Daniel Holgado on the podium in Japan, but loses championship lead
The Moto3™ championship lead was at stake on Sunday at Mobility Motegi Resort, with Red Bull KTM Tech3’s Daniel Holgado still holding the lead tight with Jaume Masia, followed closely by Japanese Ayumu Sasaki. After another hard fought race in the lightweight class, Daniel Holgado returned on the podium for the first time since Austria, in third, but with his two title contenders finishing on the first two steps, he lost his championship lead for the first time this season, after thirteen rounds spent at the top. Despite a left hand injury sustained yesterday in qualifying, Filippo Farioli managed to make it to P16 in Japan.
When lights went out at 12:00 (GMT+9), Holgado negociated turn 1 pretty well as he powered himself to second behind rival Deniz Oncu. These two together quickly took the lead with title contenders Ayumu Sasaki and Jaume Masia not far behind. Dani set himself into a good race pace behind the number 53, but local boy Sasaki was coming back quick, taking for his own a new best race lap record at the same time in his early laps. With twelve laps to go, the Japanese eventually overtook Dani, and shortly after that it was Masia. Holgado was then in P4, 1.2 seconds away from the second group of riders. From there, it was the big four and the rest, with Masia leading the group, and Holgado, Oncu and Sasaki constantly overtaking each other.
Eventually, that allowed the race leader to make the gap with his rivals, and the fights between the three others also meant they lost time to Nepa and Ortola who were making the gap with the rest of their group. Under pressure, Oncu went down with seven laps to go, placing Holgado provisionally on the third step of a Japanese podium. Holgado was going to fight against local Sasaki, but had now other things to worry about, with Ortola having being back 0.5 seconds behind. Five laps to go, Masia was still at the lead, one second away. It appeared difficult to fight for the win, but finishing in front of Sasaki was then the priority for the young Holgado. Things went down until the final sector of the final lap. Holgado managed to take Sasaki from the inside, closed on him to defend his attack, but eventually a small slip at the last corner’s exit gave Sasaki the opportunity to overtake Dani on the finish line. Daniel Holgado finished in third today, and now stands third in the riders championship, nine points away from new championship leader Jaume Masia. The championship is wide open, but there are another six crazy rounds to go!
Filippo Farioli was starting from the twenty-second position after a disappointing qualifying at Mobility Resort Motegi, which saw him suffer an intense highside. With a left hand injury, the young Italian fought through the pain in Japan and did a great race considering his condition. When lights went out, he managed to take two positions directly to P20, and then was in P19 the next few laps. His pace was decent, he was not far from the rhythm of the front group. He rode his fastest lap in 1’58.359 on lap 4. A few crashes helped him progress to P16, at the doors at the top 15. He gave all he could, but that was not enough to finish in the points today. The Red Bull KTM Tech3 team will now head home for a good week of rest after two very intense rounds, before traveling to Lombok for the Indonesian Grand Prix, the first round of the next triple header awaiting us! See you on October 13-15!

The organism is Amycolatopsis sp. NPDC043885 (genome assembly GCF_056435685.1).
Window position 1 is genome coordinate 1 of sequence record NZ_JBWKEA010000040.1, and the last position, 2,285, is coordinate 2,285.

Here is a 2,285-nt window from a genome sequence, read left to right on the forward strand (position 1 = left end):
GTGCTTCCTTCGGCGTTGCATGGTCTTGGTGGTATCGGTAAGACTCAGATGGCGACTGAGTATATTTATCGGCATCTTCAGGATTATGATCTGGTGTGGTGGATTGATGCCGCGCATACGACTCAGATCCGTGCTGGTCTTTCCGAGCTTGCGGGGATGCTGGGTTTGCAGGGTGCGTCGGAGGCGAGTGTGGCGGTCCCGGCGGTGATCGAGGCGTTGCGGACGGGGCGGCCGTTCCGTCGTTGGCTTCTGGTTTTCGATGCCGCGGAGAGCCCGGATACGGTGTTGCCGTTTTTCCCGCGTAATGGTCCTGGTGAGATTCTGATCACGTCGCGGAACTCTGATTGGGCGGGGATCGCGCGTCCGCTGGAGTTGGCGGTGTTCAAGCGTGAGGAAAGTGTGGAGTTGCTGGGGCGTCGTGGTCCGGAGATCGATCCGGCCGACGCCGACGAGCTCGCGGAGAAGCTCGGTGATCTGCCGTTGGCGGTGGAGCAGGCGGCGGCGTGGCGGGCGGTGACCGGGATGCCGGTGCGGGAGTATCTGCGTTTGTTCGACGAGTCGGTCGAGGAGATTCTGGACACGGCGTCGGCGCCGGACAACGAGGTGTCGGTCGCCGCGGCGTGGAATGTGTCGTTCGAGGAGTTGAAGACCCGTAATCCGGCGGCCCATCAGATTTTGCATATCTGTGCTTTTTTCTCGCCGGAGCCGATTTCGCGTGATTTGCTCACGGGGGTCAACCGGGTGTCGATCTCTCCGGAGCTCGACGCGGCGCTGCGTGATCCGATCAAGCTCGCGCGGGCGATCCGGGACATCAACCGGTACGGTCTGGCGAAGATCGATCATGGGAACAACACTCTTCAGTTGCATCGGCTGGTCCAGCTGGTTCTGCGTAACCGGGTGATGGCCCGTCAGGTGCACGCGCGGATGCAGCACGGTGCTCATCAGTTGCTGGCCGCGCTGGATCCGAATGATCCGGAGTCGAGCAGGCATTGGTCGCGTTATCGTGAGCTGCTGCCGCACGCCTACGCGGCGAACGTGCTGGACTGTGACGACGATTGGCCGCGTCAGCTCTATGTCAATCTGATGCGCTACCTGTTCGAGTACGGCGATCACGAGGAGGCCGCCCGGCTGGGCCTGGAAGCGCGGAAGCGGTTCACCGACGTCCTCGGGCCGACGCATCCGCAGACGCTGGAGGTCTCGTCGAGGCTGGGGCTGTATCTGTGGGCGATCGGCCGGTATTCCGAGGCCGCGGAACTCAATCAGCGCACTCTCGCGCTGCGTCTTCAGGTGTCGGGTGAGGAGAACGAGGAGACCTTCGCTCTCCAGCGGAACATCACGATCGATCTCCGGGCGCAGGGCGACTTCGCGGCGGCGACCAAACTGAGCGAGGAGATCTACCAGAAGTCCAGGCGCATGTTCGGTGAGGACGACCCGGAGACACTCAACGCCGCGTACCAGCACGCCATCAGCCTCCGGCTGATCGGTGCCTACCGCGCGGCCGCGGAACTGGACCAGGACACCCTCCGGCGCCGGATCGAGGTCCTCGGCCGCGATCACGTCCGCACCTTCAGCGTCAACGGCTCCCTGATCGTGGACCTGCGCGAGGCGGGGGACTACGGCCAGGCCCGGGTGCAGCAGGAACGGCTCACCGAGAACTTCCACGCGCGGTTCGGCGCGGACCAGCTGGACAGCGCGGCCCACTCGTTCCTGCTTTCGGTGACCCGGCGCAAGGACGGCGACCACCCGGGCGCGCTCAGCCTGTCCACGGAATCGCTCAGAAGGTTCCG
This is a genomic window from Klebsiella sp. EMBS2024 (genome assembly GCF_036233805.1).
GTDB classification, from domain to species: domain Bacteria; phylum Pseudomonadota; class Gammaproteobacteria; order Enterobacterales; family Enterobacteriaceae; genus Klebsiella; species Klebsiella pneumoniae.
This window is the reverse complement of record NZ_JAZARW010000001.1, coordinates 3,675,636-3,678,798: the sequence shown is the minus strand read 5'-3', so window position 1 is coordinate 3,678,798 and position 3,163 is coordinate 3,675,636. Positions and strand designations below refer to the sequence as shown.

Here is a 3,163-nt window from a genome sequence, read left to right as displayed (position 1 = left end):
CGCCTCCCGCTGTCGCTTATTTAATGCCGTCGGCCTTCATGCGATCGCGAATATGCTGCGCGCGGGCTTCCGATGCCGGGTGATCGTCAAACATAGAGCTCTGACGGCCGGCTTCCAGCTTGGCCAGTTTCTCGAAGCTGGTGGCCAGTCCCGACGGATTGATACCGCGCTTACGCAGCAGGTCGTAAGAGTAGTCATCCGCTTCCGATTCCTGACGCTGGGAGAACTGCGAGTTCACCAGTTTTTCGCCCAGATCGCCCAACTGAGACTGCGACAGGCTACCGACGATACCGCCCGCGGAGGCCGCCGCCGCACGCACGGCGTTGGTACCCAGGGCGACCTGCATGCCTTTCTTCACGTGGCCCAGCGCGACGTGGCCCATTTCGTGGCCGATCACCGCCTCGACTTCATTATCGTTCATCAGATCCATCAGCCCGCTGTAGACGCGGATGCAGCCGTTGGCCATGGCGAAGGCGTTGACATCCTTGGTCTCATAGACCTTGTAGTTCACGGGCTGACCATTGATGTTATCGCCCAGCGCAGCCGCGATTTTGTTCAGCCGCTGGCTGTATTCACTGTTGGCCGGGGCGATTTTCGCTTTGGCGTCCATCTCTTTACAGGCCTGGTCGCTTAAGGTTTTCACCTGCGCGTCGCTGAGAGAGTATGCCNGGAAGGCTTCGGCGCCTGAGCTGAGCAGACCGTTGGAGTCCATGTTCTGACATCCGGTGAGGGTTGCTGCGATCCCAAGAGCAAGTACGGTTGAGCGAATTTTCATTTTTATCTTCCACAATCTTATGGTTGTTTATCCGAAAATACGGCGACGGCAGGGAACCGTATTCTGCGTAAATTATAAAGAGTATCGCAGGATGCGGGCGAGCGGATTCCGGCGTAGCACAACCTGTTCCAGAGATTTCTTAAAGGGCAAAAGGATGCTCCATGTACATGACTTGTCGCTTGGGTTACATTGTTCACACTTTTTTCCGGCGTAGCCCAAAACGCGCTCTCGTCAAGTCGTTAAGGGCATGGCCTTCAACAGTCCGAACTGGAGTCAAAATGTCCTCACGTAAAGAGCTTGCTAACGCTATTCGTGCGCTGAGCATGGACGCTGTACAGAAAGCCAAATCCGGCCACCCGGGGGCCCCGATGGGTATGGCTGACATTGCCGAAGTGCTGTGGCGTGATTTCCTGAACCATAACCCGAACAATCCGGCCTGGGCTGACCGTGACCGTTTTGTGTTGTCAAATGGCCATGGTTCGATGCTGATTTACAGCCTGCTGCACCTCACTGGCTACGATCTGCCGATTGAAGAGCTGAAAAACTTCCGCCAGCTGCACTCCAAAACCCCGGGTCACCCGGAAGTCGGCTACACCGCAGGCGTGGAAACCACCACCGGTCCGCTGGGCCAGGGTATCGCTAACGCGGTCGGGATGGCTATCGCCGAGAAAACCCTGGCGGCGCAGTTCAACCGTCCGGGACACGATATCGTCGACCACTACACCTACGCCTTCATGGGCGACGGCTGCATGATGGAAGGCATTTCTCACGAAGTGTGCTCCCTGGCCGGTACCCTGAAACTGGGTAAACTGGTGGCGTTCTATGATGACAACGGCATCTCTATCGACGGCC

“I am happy because it has been two races that I am finally back fighting for the win. We did an amazing race today, our feeling was strong, I was confident, so I am pleased to be back on the podium, the last one was in Austria! Of course I had an opportunity to finish second, but in the end it did not go my way, so I have to be happy with third. The championship is fully on, we are in the game, so it is time to rest for one week at home, and come to Indonesia in full form and ready to win!”
“It was a painful race for me today because I had pain on my left hand from my crash yesterday. I struggled a bit with the clutch directly from the warm up lap. Once the race started, I had to deal with the pain, but once I got used to it, the laps were getting better one after the other. I am still happy in the end because my lap times were good, the feelings were good, maybe if I had not crashed yesterday, it would have been possible to finish in a good position today. We will go home to recover, I will take care of my hand, and we will go to Indonesia fully reset.”